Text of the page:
Monday, November 27, 2006

An Un-Chinese China

Visiting the tribal peoples of Yunnan province is as different from visiting the Han Chinese who are the majority as visiting a cotton field in Alabama is from visiting a New England village is in America. Don't try to take the analogy any further, it doesn't work. The people of Yunnan often look more like Burmese or Laotians than they do typical Chinese. But Yunnan is a big province and there is a great mixture of people. Interestingly, it seems the Chinese tourist department has decided that Yunnan is a great vacation destination for northern Chinese. They have turned natural sites into easy to enjoy destinations. A truly wonderful waterfall that has passages behind it where one can walk and look out through the water, has excellent walkways, attractively designed stairs and even a tall escalator to take visitors back to the top level after they've walked to the bottom. Like many tourist destinations I've visited in many countries signs in the local language have a laugh inducing English translation. Here a long sentence was translated as "Having Fun Prohibited."
At the labyrinth of wind and rain carved karst standing stones called The Stone Forest, very attractive landscaping includes a big gold fish pond and beautifully manicured lawns. The very clean and new women's toilet had a fresh bouquet of stargazer lilies on the wash basin. In the stall I used was the Asian type squatting trench, that not only automatically flushed when I stood, but while squatting, at eye level, was a small video screen showing scenes inside the Stone Forest.
One of the most charming natural sites was a grotto out of which quantities of water poured into a pond and then spilled down a narrow chasm headed to the Mekong River eventually. We were taken into a series of grottos in a row boat which was rowed very quietly. Inside several large caverns had niches lighted in various fluorescent colors. Our Chinese guide, Ada -- all the young women seem to have adopted European names -- told us the names of a great many formations. On the way out, floating silently through the largest cavern Ada said, "May I sing a folk song for you?" Of course! In a lovely, light soprano she sang a quiet folk song which reverberated in the nooks and crannies of the room.

I like best these quiet moments, and discoveries in places where few tourists are around. In a small monastery complex we saw this 400 year old magnolia tree. It's a venerable presence in it's own special square just outside the entrance to a shrine room with wonderful old frescos. How incredible it must be when flowering in the spring...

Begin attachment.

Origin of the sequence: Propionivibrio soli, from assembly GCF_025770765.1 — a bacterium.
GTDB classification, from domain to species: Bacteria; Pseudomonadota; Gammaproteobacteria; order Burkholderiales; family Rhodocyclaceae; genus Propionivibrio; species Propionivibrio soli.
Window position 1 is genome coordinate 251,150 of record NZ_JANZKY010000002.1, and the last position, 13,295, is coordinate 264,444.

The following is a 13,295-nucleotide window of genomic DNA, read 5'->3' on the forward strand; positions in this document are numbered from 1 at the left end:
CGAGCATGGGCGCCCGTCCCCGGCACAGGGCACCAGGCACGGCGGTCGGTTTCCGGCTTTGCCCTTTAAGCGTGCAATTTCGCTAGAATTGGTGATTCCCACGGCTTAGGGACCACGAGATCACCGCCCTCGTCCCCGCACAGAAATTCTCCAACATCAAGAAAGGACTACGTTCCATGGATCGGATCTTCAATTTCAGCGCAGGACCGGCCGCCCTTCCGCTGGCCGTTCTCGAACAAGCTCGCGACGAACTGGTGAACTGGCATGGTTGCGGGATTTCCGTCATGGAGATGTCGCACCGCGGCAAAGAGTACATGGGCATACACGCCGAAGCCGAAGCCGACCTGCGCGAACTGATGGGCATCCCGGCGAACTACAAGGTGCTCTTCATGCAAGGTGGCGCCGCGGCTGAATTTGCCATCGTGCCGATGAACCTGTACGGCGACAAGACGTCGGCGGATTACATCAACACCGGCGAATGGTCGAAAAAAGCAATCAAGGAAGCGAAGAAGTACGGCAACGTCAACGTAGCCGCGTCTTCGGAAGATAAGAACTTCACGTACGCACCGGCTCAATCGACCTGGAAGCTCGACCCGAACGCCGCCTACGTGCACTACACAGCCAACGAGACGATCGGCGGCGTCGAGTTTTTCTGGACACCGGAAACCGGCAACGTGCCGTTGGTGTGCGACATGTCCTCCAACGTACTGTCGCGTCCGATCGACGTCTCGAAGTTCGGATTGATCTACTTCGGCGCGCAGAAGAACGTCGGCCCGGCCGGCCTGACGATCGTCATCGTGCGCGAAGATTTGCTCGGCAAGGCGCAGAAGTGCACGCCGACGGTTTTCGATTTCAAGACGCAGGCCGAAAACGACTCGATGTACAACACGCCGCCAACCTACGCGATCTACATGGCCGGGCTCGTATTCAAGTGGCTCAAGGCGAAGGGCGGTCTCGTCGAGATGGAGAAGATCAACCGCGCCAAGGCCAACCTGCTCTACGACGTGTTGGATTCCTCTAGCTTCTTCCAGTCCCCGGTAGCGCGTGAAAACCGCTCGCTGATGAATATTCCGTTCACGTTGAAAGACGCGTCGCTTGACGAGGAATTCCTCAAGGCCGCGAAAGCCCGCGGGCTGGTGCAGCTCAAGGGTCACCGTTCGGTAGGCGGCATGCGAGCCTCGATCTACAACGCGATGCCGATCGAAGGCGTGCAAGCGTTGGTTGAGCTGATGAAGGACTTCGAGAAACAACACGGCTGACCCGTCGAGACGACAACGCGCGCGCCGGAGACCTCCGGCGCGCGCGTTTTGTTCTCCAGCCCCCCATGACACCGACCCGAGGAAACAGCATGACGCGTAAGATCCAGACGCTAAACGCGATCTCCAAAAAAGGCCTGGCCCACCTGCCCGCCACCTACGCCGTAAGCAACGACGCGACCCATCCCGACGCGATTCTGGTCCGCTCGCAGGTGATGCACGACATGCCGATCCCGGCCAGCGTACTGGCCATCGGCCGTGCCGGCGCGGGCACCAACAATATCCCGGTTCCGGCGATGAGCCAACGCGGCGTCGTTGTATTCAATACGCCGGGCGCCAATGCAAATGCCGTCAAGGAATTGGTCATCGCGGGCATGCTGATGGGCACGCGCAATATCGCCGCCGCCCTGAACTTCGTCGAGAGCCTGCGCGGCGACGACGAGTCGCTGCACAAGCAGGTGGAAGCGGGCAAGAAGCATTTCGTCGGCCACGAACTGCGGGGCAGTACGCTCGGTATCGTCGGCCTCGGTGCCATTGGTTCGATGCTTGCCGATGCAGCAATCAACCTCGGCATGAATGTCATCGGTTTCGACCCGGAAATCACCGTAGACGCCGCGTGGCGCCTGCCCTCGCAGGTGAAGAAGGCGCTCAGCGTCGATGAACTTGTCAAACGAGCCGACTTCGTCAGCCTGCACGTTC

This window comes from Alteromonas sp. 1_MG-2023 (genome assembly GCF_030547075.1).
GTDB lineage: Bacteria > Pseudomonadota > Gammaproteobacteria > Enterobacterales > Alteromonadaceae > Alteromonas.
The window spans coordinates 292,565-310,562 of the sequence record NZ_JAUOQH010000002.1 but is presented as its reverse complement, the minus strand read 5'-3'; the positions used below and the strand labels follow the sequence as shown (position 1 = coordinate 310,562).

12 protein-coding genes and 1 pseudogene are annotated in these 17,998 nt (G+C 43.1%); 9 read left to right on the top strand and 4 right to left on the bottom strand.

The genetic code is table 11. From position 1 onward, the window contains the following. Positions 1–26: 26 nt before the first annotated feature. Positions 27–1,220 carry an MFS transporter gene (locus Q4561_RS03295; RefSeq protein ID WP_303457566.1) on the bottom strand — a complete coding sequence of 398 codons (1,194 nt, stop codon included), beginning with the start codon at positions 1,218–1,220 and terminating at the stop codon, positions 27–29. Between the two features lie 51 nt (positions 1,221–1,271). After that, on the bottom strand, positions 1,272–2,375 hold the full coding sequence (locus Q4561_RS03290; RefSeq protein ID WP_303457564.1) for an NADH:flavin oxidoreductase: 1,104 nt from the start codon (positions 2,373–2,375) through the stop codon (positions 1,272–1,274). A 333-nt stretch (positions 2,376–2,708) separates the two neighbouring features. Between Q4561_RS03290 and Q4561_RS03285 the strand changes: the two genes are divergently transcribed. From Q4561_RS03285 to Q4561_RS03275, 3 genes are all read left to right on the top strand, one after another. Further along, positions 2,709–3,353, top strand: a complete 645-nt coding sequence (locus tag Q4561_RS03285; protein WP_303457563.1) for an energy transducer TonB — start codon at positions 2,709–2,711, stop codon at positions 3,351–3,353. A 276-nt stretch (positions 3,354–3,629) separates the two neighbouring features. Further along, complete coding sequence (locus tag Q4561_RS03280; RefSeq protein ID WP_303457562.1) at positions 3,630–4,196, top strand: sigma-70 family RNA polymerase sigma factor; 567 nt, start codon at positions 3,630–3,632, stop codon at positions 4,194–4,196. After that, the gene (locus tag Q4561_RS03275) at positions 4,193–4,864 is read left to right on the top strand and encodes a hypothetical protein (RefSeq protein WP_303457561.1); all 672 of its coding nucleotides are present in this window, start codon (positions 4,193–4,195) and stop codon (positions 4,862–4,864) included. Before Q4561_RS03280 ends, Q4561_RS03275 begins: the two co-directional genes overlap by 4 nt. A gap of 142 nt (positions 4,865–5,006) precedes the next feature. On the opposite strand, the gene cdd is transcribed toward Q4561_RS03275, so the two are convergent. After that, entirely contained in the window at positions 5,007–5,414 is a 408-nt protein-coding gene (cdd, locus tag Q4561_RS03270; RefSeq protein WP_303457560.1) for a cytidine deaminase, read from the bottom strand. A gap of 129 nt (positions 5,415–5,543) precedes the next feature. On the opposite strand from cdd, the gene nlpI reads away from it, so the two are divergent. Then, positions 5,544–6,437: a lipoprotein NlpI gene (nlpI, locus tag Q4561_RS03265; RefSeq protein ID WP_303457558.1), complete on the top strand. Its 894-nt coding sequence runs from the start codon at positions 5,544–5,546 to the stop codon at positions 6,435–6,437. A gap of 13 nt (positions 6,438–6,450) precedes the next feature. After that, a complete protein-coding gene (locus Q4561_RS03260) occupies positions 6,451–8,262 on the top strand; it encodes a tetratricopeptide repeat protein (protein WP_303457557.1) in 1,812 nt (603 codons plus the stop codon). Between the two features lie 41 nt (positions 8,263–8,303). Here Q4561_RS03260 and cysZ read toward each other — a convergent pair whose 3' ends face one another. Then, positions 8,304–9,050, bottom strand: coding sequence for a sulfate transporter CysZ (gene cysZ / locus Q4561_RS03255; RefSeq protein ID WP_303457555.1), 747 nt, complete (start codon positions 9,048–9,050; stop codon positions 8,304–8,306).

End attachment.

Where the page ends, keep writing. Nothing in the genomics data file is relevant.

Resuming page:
The senior citizen couple in the top picture were in the city of Lijiang, a city preserved as it was before cars -- the old part of the city is about a square mile with no cars ... just tourists ... Lots of them. Shops cater exclusively to tourists -- this I find dismaying. However an early morning walk when the old wooden doors were closed was beautiful and a lunch at a canal side outdoor restaurant was a delight -- although dinner at a restaurant in the most active tourist section was anything but peaceful as competing groups of singers on the sidewalk outside sounded like competing fans at a serious football game.
I have to mention that my hotel room in Lijiang. The hotel once, the mansion of a grand family, did not have a conventional lock. From the outside the door looked like two panels of a multi-panel wall design. A padlock closed the two. Inside, was a wooden bar held against being opened by that same padlock being affixed to it. I have little fear of intruders when I am traveling so this primitive lock system did not disturb my sleep at all .
Perhaps I will come back to some more moments in China tomorrow before I begin to write about getting back to my quilting now that I'm home from the hospital and regaining energy after ten days of forced inertia during which I think many of my muscles turned to jello.

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